Sunday, 4 December 2016

Vernon Watkins/Janet Hills

                             Last Post of 2016
 Thank you to the large number of readers from many countries who have logged into the view this blog.  Please also consider looking at the associated blog Worldwar2poetry.blogspot.co.uk
The latest post concerns Siegfried Sassoon's influence on World War 2 poets.


                  Vernon Watkins ( 1906- 1967), sometimes referred to as the 'other Welsh poet' due to his close association with Dylan Thomas. Thomas was due to be Vernon Watkins' best man, but missed the wedding ceremony .Vernon Watkins  did a great service to sea poetry generally by translating the  poetry  of Heinrich Heine (1797- 1856) from  German, appearing in the collection  'The North Sea ' (1955).

Watkins served in the RAF from 1941- 1945, including a spell with RAF Intelligence, and was stationed at Bletchley Park.




                                         Vernon Watkins photograph (1948) from BBC Wales site

'Griefs of the Sea' was most probably written around 1940. The poem appeared in 'More Poems from the Forces- A Collection of Verses By Serving Members Of The Navy, Army and Air Force' edited by Welsh poet Keidrych Rhys in 1943, and dedicated to the USSR.



'Griefs of the Sea'- Vernon Watkins

Is it fitting to mourn dead sailors,
To crown the sea with some wild wreaths of foam
On some steep promontory, some corner cliff of Wales
Though the dead wave hear nothing.

It is fitting to fling off clothing,
To enter the sea with plunge of seawreaths white
Broken by limbs that love the waters, fear the stars,
Though the blind wave grope forward to the sand
With a greedy silvered hand.

It is a horrible sound, low wind's whistle
Across the seaweeds on the beach at night.
From stone to stone through hissing caves it passes
Up the curved cliff and shakes the prickly thistle
And spreads its hatred through the grasses.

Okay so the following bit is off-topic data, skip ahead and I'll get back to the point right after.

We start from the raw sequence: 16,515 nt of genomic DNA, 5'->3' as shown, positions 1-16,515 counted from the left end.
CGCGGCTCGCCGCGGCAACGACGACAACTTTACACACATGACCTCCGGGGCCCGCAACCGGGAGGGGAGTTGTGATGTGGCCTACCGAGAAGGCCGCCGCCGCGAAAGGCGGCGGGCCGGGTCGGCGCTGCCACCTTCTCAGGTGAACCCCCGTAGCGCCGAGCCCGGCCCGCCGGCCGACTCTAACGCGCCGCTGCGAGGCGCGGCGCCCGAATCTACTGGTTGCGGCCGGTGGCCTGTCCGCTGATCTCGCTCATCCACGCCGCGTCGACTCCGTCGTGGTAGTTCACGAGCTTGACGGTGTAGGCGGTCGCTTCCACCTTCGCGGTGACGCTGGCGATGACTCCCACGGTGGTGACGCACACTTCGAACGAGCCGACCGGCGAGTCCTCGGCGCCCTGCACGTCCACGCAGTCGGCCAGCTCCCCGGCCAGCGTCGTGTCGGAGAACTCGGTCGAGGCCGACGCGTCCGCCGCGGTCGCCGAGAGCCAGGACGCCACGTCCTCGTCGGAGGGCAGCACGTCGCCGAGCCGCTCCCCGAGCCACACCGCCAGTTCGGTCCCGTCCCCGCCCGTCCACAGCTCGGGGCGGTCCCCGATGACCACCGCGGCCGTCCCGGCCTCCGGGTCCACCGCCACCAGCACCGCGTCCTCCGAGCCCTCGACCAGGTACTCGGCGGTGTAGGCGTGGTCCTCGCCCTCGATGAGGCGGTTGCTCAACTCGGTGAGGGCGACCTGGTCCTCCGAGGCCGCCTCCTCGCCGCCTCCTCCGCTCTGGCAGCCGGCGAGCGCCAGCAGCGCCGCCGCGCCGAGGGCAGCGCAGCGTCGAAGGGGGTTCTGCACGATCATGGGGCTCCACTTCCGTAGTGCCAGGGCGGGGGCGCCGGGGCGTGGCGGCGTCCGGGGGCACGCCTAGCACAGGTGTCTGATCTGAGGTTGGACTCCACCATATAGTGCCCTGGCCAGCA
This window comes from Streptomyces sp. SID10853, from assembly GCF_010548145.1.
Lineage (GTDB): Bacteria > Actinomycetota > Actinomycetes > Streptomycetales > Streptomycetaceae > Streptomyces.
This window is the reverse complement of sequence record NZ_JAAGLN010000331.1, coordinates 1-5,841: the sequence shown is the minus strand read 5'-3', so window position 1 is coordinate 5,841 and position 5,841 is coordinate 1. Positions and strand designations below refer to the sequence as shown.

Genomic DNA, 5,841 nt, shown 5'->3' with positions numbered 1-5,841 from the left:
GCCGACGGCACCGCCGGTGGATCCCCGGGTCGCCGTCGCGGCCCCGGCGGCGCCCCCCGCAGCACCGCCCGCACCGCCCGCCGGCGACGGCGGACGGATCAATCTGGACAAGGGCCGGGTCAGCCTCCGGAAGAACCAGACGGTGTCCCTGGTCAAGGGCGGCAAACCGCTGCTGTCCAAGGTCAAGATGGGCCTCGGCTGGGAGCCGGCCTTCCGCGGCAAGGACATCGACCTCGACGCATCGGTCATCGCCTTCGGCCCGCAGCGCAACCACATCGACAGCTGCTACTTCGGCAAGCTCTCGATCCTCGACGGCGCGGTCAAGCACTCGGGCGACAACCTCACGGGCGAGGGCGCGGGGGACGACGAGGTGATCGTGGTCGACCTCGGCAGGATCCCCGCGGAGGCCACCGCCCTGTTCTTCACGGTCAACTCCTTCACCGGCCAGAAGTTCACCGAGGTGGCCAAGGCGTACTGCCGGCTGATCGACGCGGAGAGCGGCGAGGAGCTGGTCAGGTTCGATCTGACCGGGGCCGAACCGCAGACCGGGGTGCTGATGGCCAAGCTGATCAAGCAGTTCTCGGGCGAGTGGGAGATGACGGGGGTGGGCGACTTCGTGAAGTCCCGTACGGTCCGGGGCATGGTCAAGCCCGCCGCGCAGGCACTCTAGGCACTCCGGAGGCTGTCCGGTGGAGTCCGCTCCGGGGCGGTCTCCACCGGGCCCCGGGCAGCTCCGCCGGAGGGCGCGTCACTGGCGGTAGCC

In spite of that wicked sound
Of the wind that follows us like a scenting hounds,
It is fitting on the curved cliff to remember the drowned
To imagine them clearly for whom the sea no longer cares,
To deny the language of the thistle, to meet their foot -firm
tread
Across the dark-sown tares
Who were skilful (sic) and erect magnificent types of godhead,
To resist the dogging wind, to accuse the sea-god;
Yet in that gesture of anger we must admit
We were quarrelling with a phantom unawares.

For the sea turns whose every drop is counter
And sand turns whose every grain a holy hour-glass holds
And the weeds turn beneath the sea, the sifter life slips free,
And the wave turns surrendering from its folds
All things that are not of the sea, and throws off is the spirit
By the sea, the riderless horse which they once mounted.


The view of the sea, as a potentially hostile element, indifferent to the fate of humanity, is clearly evoked here. The sea 'no longer cares' about the drowned. The 'dead wave hear nothing' , there's also an image of a 'blind wave. There's also a mention of a 'sea-god' who isn't named, like some force one can not  intercede with. Interesting how the wind is portrayed in the same bleak fashion. 'We were quarrelling with a phantom unawares', suggest Nature generally is not interested in negotiating with us.

                                   ' Autumn by the Sea'-Janet Hills 

    The Autumn's ashes here.
No warmth of berries, and the sunlight grieves
  With no woods near.
The unescapable, the desolate sea,
Rigid through all its changes, deadens me,
And pale as Autumn seas, the scattered leaves
Break round the long-stalked flowers on homeless land

   We loved to talk of peace,
And looked to see the rising of a truth
 If war should cease.
Now, in the darkness, listlessly we guess
Towards some future blood-drained weariness.